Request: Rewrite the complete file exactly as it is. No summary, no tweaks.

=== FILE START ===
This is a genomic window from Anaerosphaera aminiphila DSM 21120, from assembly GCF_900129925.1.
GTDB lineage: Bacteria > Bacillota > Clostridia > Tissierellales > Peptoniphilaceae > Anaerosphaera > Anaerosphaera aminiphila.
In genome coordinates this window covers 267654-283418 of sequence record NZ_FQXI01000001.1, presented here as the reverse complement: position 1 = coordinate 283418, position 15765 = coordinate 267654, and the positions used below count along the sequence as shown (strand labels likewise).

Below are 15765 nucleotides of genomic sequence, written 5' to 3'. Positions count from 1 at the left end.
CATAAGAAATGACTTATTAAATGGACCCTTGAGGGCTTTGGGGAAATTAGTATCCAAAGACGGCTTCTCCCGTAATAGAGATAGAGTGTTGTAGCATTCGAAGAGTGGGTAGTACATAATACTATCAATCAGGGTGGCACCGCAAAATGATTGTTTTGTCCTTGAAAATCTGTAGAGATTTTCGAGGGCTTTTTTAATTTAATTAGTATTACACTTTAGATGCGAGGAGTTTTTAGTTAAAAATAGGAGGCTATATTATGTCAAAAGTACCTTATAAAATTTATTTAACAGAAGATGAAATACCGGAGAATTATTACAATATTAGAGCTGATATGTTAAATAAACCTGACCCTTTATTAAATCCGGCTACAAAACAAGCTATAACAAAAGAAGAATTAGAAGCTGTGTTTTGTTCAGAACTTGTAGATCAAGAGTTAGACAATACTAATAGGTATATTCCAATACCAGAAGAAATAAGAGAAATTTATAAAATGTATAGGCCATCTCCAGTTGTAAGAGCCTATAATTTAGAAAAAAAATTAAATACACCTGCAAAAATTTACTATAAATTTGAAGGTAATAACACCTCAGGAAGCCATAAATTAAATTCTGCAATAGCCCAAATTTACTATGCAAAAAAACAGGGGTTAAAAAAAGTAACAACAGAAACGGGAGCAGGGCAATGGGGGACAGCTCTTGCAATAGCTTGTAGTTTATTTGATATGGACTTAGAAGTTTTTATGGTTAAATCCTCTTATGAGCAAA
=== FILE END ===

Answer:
This is a genomic window from Anaerosphaera aminiphila DSM 21120, from assembly GCF_900129925.1.
GTDB lineage: Bacteria > Bacillota > Clostridia > Tissierellales > Peptoniphilaceae > Anaerosphaera > Anaerosphaera aminiphila.
In genome coordinates this window covers 267654-283418 of sequence record NZ_FQXI01000001.1, presented here as the reverse complement: position 1 = coordinate 283418, position 15765 = coordinate 267654, and the positions used below count along the sequence as shown (strand labels likewise).

Below are 15765 nucleotides of genomic sequence, written 5' to 3'. Positions count from 1 at the left end.
CATAAGAAATGACTTATTAAATGGACCCTTGAGGGCTTTGGGGAAATTAGTATCCAAAGACGGCTTCTCCCGTAATAGAGATAGAGTGTTGTAGCATTCGAAGAGTGGGTAGTACATAATACTATCAATCAGGGTGGCACCGCAAAATGATTGTTTTGTCCTTGAAAATCTGTAGAGATTTTCGAGGGCTTTTTTAATTTAATTAGTATTACACTTTAGATGCGAGGAGTTTTTAGTTAAAAATAGGAGGCTATATTATGTCAAAAGTACCTTATAAAATTTATTTAACAGAAGATGAAATACCGGAGAATTATTACAATATTAGAGCTGATATGTTAAATAAACCTGACCCTTTATTAAATCCGGCTACAAAACAAGCTATAACAAAAGAAGAATTAGAAGCTGTGTTTTGTTCAGAACTTGTAGATCAAGAGTTAGACAATACTAATAGGTATATTCCAATACCAGAAGAAATAAGAGAAATTTATAAAATGTATAGGCCATCTCCAGTTGTAAGAGCCTATAATTTAGAAAAAAAATTAAATACACCTGCAAAAATTTACTATAAATTTGAAGGTAATAACACCTCAGGAAGCCATAAATTAAATTCTGCAATAGCCCAAATTTACTATGCAAAAAAACAGGGGTTAAAAAAAGTAACAACAGAAACGGGAGCAGGGCAATGGGGGACAGCTCTTGCAATAGCTTGTAGTTTATTTGATATGGACTTAGAAGTTTTTATGGTTAAATCCTCTTATGAGCAAA